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The Film Critics Circle of Australia manages to plough on even though its resources (to put it politely) are miniscule. The ommission of the non-feature doc category from the press release inspires us
The Australian Cinematographers Society was founded in 1958 – with the dream of owning their own clubhouse in Sydney. After fifty years of careful saving and investment – they were about to buy. And
Screen Australia has announced a review into Marketing Support and Promotion, and Research and Statistics. Almost exhausted by an endless series of fast-motion consultation japes, the sector needs to
Here's a find in itself: the European archives have created a collective site to display their favourite bits of history. In which George Lucas is revealed as a sordid plagiarist!
A few places available for Editors, Cinematographers, Sound recordist/Mixer and Producer/Writer
Joost den Hartog, the director of the Australian International Documentary Conference, is bubbling with delight over the latest program.
PassmoreLab in the US, working with Spike & Mike, has converted Anthony Lucas' short film Slim Pickings into the first-ever clay animation 3-D film. "Who did that?" the animator asked.
Poor Boy is an assured, striking work that marries theatre, drama and song, specifically around the music of a particular artist – in this case Tim Finn.
It brought the sound of the Mississippi Delta to millions, but ended up on the scrapheap after the Depression. Yet in launching Blind Lemon Jefferson and Charley Patton, Paramount proved that lived and died by the blues.
The building may have been shut for years, but there's still something sad about losing these grimy northern dancehalls from Blackpool to Cleethorpes.
Canada's got talent, according to the Kiss bassist. He has established a label to cherry-pick the next Sum 41.
Gail Zappa has failed in her bid to stop Zappanale, a festival celebrating her late husband's work, from using his image and trademark.
The Australian books world, from major authors to publishers, booksellers and agents, is up in arms about a government review of Australia's copyright laws.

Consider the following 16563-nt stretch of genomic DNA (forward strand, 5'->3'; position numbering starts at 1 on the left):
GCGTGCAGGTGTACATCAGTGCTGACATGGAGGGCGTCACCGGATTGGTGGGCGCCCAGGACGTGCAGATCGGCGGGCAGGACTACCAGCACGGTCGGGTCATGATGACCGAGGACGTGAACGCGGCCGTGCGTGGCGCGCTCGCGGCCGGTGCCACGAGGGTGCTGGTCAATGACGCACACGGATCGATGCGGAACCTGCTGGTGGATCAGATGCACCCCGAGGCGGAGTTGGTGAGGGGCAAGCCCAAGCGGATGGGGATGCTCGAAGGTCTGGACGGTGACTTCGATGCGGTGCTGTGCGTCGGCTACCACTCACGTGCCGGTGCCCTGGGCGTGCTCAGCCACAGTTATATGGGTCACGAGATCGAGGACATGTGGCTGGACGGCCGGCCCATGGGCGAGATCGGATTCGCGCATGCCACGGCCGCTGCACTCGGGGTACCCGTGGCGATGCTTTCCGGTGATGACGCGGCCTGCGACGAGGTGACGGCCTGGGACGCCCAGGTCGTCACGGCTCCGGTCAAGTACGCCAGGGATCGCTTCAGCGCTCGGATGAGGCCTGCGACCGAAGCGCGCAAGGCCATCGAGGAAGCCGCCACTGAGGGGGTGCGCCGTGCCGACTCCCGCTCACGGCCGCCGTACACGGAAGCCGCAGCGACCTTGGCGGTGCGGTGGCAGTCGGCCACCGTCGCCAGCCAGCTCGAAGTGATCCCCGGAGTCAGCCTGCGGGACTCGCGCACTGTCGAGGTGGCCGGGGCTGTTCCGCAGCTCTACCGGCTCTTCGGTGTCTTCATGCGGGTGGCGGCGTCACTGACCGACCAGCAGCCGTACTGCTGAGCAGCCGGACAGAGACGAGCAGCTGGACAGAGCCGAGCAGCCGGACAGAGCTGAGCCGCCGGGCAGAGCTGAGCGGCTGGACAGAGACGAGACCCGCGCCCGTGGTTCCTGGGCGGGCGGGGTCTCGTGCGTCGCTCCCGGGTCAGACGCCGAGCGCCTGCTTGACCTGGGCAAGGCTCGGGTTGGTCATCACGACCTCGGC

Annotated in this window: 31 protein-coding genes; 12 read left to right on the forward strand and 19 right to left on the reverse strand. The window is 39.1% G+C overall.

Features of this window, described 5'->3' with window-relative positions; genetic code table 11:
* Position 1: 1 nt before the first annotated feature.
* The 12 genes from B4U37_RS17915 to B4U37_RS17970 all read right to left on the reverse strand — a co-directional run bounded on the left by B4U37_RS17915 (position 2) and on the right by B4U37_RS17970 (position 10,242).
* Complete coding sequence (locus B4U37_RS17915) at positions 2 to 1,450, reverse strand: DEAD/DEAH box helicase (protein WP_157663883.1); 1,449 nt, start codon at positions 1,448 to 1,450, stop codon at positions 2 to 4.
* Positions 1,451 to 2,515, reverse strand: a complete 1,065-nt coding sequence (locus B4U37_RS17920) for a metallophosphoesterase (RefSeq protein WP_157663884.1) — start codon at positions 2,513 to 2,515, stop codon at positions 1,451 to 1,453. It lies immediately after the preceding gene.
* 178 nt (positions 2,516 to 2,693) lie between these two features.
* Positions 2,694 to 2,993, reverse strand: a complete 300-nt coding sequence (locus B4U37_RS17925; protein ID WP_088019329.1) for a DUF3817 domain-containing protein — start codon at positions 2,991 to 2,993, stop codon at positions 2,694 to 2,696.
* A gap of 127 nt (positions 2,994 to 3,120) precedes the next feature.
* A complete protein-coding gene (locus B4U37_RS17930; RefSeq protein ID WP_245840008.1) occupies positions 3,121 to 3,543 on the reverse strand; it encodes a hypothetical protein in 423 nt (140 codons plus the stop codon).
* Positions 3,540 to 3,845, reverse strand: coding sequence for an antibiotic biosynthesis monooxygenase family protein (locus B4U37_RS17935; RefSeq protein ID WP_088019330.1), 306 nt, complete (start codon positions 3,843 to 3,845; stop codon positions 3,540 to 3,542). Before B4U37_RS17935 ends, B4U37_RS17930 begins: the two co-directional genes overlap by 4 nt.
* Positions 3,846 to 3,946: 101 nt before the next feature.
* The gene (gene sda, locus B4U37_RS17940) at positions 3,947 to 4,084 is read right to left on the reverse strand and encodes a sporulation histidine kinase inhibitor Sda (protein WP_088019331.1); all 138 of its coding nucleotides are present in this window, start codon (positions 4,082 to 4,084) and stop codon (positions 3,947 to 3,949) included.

In 1984, three books into his Rabbit tetralogy, John Updike spoke to Don Swaim of CBS radio about the development of Harry 'Rabbit' Angstrom, the singlemindedness that writing demands, and the need for an author to have a sense of an ending. These extracts are courtesy of Wiredforbooks.org and the WOUB Center for Public Media at Ohio University.
The judges thought his book was flawed and ended badly – but it still triumphed. Costa prize winner Sebastian Barry
tells Stuart Jeffries how his epic was born.
Sir Christopher Frayling calls for deeper discourse after five years of 'venom'.
Britain has bestowed its ultimate architectural honour on Alvaro Siza - even though he hasn't built a thing in this country. Jonathan Glancey travels to Portugal to meet a master.
Following the enigmatic crack, the fog-shrouded sun and the giant slides which became some of the most popular public art installations of recent years, Tate Modern yesterday announced that the Polish artist Miroslaw Balka is the next to win the Unilever commission to fill the gallery's huge Turbine Hall.
The two volumes appear freestanding, but actually form a canted, six-story polygonal structure largely comprising four reverse-tapered trapezoidal cones of structural concrete.
Listening to these two, one a jazz pianist and composer, the other a classical pianist, is like listening in to an immensely enjoyable conversation.
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